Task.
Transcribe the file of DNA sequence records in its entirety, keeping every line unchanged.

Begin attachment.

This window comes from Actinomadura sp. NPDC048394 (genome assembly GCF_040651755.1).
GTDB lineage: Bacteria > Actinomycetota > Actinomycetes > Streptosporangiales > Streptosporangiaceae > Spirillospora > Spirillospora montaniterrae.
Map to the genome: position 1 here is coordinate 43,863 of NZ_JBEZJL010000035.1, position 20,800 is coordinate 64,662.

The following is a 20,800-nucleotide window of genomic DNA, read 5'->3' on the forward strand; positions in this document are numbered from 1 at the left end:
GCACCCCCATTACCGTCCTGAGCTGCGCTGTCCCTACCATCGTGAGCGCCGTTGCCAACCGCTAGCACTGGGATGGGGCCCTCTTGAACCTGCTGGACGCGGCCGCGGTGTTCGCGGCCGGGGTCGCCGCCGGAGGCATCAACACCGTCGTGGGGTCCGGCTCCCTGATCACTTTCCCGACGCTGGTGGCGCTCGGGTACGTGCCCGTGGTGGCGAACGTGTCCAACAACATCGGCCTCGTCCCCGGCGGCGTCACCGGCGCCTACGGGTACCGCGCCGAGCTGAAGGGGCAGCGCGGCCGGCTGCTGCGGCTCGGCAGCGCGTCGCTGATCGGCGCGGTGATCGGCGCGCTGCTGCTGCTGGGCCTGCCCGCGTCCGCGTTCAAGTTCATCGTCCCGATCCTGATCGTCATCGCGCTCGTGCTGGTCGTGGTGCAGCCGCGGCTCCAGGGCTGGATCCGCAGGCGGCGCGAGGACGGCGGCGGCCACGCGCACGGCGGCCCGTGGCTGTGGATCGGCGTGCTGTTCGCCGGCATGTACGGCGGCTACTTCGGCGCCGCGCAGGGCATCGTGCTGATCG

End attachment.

This window comes from Actinomadura sp. NPDC048394 (genome assembly GCF_040651755.1).
GTDB lineage: Bacteria > Actinomycetota > Actinomycetes > Streptosporangiales > Streptosporangiaceae > Spirillospora > Spirillospora montaniterrae.
Map to the genome: position 1 here is coordinate 43,863 of NZ_JBEZJL010000035.1, position 20,800 is coordinate 64,662.

The following is a 20,800-nucleotide window of genomic DNA, read 5'->3' on the forward strand; positions in this document are numbered from 1 at the left end:
GCACCCCCATTACCGTCCTGAGCTGCGCTGTCCCTACCATCGTGAGCGCCGTTGCCAACCGCTAGCACTGGGATGGGGCCCTCTTGAACCTGCTGGACGCGGCCGCGGTGTTCGCGGCCGGGGTCGCCGCCGGAGGCATCAACACCGTCGTGGGGTCCGGCTCCCTGATCACTTTCCCGACGCTGGTGGCGCTCGGGTACGTGCCCGTGGTGGCGAACGTGTCCAACAACATCGGCCTCGTCCCCGGCGGCGTCACCGGCGCCTACGGGTACCGCGCCGAGCTGAAGGGGCAGCGCGGCCGGCTGCTGCGGCTCGGCAGCGCGTCGCTGATCGGCGCGGTGATCGGCGCGCTGCTGCTGCTGGGCCTGCCCGCGTCCGCGTTCAAGTTCATCGTCCCGATCCTGATCGTCATCGCGCTCGTGCTGGTCGTGGTGCAGCCGCGGCTCCAGGGCTGGATCCGCAGGCGGCGCGAGGACGGCGGCGGCCACGCGCACGGCGGCCCGTGGCTGTGGATCGGCGTGCTGTTCGCCGGCATGTACGGCGGCTACTTCGGCGCCGCGCAGGGCATCGTGCTGATCG